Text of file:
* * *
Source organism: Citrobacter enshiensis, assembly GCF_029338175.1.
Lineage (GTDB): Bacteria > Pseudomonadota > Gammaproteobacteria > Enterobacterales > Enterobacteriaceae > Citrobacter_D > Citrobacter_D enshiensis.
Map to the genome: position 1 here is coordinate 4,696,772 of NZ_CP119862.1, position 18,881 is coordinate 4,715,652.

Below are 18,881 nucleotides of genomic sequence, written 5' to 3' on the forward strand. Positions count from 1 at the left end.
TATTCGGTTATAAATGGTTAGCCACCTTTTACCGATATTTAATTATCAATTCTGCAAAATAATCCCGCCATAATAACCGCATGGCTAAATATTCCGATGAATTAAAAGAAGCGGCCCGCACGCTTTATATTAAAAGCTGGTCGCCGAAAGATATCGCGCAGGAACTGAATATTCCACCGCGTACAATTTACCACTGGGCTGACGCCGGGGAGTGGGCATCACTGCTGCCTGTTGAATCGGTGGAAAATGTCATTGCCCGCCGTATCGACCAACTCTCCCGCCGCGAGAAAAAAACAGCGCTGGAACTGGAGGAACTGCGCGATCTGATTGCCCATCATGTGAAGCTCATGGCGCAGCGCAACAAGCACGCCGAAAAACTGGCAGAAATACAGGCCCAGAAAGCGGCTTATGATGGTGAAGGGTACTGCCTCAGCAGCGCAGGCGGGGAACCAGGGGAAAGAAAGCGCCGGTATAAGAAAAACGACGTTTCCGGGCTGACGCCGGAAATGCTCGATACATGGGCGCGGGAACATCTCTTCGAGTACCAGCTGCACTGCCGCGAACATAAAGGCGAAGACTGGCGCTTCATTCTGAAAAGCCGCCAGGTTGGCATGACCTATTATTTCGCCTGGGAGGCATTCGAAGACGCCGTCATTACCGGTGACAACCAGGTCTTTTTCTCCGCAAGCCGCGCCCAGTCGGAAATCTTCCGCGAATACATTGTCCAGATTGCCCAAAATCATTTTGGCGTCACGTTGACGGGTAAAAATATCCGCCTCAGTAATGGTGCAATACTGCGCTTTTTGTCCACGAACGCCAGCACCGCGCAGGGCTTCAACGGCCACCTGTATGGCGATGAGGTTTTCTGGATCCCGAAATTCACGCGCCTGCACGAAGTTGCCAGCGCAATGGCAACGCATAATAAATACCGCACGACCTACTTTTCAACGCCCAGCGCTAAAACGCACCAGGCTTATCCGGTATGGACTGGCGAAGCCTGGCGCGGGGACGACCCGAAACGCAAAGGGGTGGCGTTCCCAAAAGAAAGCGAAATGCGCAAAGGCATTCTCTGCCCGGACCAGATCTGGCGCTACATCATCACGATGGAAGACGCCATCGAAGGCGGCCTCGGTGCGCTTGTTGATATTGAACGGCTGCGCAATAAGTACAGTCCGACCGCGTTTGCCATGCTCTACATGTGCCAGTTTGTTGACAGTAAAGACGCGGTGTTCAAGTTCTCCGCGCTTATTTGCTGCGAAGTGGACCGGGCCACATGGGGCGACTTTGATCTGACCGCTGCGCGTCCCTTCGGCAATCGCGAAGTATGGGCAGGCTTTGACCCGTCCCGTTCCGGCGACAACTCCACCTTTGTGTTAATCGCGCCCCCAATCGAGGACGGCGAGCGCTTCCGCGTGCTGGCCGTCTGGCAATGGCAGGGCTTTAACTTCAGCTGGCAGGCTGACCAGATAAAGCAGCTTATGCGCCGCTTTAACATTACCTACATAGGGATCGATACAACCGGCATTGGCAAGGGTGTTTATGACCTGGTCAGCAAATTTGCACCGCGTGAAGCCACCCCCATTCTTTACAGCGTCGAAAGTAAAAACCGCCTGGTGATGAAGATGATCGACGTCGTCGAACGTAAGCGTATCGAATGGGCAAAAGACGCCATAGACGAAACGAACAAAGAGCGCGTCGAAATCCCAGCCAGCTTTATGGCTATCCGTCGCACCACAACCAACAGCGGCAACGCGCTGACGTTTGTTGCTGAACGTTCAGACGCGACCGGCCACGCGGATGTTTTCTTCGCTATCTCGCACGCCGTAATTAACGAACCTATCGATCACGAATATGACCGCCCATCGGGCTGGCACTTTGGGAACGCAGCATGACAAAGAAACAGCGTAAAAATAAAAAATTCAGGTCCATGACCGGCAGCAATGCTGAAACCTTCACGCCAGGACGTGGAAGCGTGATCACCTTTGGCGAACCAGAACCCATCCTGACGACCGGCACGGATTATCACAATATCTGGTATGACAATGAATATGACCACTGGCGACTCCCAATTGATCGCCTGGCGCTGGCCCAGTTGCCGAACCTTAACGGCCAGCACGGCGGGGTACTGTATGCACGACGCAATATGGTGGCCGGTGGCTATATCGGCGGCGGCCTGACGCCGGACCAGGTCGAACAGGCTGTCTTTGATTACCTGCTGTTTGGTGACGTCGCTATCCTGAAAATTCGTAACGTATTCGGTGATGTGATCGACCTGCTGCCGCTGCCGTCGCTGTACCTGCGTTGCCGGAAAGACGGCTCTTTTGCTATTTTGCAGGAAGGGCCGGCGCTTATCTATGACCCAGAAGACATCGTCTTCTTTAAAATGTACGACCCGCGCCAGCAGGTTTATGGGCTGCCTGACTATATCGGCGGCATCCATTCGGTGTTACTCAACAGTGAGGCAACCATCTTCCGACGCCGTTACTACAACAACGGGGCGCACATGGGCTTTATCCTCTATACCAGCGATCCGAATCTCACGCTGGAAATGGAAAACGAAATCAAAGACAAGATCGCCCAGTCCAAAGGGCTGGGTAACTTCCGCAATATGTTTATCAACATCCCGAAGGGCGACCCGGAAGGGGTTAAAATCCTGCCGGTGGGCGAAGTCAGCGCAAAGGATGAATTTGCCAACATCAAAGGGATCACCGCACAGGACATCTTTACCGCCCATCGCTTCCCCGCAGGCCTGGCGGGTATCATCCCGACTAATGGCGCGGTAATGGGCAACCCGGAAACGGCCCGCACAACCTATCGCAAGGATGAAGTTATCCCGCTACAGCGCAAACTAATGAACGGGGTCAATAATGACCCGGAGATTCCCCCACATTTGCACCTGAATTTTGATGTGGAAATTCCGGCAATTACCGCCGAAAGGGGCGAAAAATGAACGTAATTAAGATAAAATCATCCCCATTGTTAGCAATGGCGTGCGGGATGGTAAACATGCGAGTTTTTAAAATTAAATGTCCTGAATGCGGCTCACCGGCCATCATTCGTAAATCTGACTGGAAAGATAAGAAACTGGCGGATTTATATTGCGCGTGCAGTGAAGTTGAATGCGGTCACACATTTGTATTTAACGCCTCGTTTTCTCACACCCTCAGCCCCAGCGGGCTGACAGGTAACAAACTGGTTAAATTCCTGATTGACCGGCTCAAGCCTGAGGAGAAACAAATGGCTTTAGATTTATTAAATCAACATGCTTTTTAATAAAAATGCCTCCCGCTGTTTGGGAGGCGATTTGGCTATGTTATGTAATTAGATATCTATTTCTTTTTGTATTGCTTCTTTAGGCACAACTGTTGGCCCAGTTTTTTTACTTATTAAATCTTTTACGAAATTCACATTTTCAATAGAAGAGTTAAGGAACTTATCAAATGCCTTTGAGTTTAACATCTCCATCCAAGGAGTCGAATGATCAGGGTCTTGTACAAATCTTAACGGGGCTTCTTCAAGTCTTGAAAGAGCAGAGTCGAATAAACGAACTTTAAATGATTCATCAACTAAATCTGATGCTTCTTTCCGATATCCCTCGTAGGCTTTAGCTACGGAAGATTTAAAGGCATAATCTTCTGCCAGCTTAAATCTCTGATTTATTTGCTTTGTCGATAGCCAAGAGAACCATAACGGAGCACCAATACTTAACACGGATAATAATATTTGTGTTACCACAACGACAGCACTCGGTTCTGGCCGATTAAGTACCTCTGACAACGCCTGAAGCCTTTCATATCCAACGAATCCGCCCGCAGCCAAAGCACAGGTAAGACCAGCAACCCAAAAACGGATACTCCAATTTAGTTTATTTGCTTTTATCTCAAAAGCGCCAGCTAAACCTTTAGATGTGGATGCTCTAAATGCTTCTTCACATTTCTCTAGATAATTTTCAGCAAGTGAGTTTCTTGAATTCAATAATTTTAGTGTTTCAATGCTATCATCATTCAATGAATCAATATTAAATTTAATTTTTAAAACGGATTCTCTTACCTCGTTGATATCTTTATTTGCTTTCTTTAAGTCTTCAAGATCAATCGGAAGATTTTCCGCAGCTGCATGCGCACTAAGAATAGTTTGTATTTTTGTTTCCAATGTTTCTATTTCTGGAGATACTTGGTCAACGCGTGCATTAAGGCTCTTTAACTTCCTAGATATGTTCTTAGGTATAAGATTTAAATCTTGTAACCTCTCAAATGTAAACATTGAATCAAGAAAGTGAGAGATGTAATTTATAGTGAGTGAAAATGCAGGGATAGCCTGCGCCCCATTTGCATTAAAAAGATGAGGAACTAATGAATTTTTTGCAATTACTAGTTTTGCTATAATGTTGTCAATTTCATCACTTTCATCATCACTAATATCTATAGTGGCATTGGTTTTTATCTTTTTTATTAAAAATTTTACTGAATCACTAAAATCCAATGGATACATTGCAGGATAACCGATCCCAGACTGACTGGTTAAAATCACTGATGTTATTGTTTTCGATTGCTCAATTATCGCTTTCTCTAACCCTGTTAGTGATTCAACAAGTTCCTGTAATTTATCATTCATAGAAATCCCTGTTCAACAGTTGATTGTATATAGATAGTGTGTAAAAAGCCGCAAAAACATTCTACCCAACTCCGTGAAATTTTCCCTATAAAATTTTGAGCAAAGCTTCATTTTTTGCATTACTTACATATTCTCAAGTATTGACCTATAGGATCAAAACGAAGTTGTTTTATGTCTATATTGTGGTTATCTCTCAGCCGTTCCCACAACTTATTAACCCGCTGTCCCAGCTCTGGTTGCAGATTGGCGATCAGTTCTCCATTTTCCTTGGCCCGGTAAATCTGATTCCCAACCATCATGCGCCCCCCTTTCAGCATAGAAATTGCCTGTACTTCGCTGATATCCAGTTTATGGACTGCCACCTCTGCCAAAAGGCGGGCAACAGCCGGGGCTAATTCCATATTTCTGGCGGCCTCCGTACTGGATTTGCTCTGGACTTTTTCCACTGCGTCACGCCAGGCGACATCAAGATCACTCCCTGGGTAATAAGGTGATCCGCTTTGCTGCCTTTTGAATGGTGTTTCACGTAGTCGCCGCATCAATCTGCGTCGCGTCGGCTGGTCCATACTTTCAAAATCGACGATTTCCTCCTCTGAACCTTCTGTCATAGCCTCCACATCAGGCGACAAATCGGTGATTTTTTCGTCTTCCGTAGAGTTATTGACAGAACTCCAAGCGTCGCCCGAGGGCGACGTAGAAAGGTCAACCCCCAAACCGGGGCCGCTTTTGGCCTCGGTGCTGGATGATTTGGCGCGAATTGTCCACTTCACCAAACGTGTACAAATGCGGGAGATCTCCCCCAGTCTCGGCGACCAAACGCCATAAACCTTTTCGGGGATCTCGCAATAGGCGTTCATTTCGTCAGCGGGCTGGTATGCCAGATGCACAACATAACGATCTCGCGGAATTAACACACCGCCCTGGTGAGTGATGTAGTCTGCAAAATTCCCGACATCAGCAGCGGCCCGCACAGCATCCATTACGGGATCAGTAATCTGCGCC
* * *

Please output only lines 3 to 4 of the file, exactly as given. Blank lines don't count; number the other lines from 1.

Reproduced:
Map to the genome: position 1 here is coordinate 4,696,772 of NZ_CP119862.1, position 18,881 is coordinate 4,715,652.

Below are 18,881 nucleotides of genomic sequence, written 5' to 3' on the forward strand. Positions count from 1 at the left end.